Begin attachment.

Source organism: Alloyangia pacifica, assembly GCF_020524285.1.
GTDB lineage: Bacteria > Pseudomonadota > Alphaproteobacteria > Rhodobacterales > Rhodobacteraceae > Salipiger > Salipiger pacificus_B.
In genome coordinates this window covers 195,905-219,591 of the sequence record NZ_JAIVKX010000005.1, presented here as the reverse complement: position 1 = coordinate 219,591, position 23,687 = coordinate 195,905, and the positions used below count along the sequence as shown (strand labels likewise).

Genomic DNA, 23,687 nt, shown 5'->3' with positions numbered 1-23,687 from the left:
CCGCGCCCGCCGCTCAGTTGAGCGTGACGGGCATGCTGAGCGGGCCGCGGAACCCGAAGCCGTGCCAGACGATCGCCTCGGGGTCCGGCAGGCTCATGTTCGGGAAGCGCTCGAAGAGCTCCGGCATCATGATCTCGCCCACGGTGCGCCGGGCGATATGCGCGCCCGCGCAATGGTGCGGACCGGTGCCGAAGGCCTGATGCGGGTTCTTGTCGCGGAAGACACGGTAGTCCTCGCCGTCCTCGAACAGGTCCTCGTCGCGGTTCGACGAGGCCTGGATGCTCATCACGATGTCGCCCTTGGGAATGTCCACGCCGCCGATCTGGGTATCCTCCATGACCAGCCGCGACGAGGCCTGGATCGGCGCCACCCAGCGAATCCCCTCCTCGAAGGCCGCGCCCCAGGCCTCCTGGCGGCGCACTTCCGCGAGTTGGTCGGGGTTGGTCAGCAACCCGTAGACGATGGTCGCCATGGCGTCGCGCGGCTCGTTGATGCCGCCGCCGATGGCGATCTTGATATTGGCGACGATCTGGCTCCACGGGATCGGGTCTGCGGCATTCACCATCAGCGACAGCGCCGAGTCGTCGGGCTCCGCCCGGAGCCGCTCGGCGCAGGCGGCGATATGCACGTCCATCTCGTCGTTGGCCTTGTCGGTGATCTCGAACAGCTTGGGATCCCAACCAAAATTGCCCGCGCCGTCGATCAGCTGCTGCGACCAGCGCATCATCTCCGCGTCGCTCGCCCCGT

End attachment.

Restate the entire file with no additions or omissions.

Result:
Source organism: Alloyangia pacifica, assembly GCF_020524285.1.
GTDB lineage: Bacteria > Pseudomonadota > Alphaproteobacteria > Rhodobacterales > Rhodobacteraceae > Salipiger > Salipiger pacificus_B.
In genome coordinates this window covers 195,905-219,591 of the sequence record NZ_JAIVKX010000005.1, presented here as the reverse complement: position 1 = coordinate 219,591, position 23,687 = coordinate 195,905, and the positions used below count along the sequence as shown (strand labels likewise).

Genomic DNA, 23,687 nt, shown 5'->3' with positions numbered 1-23,687 from the left:
CCGCGCCCGCCGCTCAGTTGAGCGTGACGGGCATGCTGAGCGGGCCGCGGAACCCGAAGCCGTGCCAGACGATCGCCTCGGGGTCCGGCAGGCTCATGTTCGGGAAGCGCTCGAAGAGCTCCGGCATCATGATCTCGCCCACGGTGCGCCGGGCGATATGCGCGCCCGCGCAATGGTGCGGACCGGTGCCGAAGGCCTGATGCGGGTTCTTGTCGCGGAAGACACGGTAGTCCTCGCCGTCCTCGAACAGGTCCTCGTCGCGGTTCGACGAGGCCTGGATGCTCATCACGATGTCGCCCTTGGGAATGTCCACGCCGCCGATCTGGGTATCCTCCATGACCAGCCGCGACGAGGCCTGGATCGGCGCCACCCAGCGAATCCCCTCCTCGAAGGCCGCGCCCCAGGCCTCCTGGCGGCGCACTTCCGCGAGTTGGTCGGGGTTGGTCAGCAACCCGTAGACGATGGTCGCCATGGCGTCGCGCGGCTCGTTGATGCCGCCGCCGATGGCGATCTTGATATTGGCGACGATCTGGCTCCACGGGATCGGGTCTGCGGCATTCACCATCAGCGACAGCGCCGAGTCGTCGGGCTCCGCCCGGAGCCGCTCGGCGCAGGCGGCGATATGCACGTCCATCTCGTCGTTGGCCTTGTCGGTGATCTCGAACAGCTTGGGATCCCAACCAAAATTGCCCGCGCCGTCGATCAGCTGCTGCGACCAGCGCATCATCTCCGCGTCGCTCGCCCCGT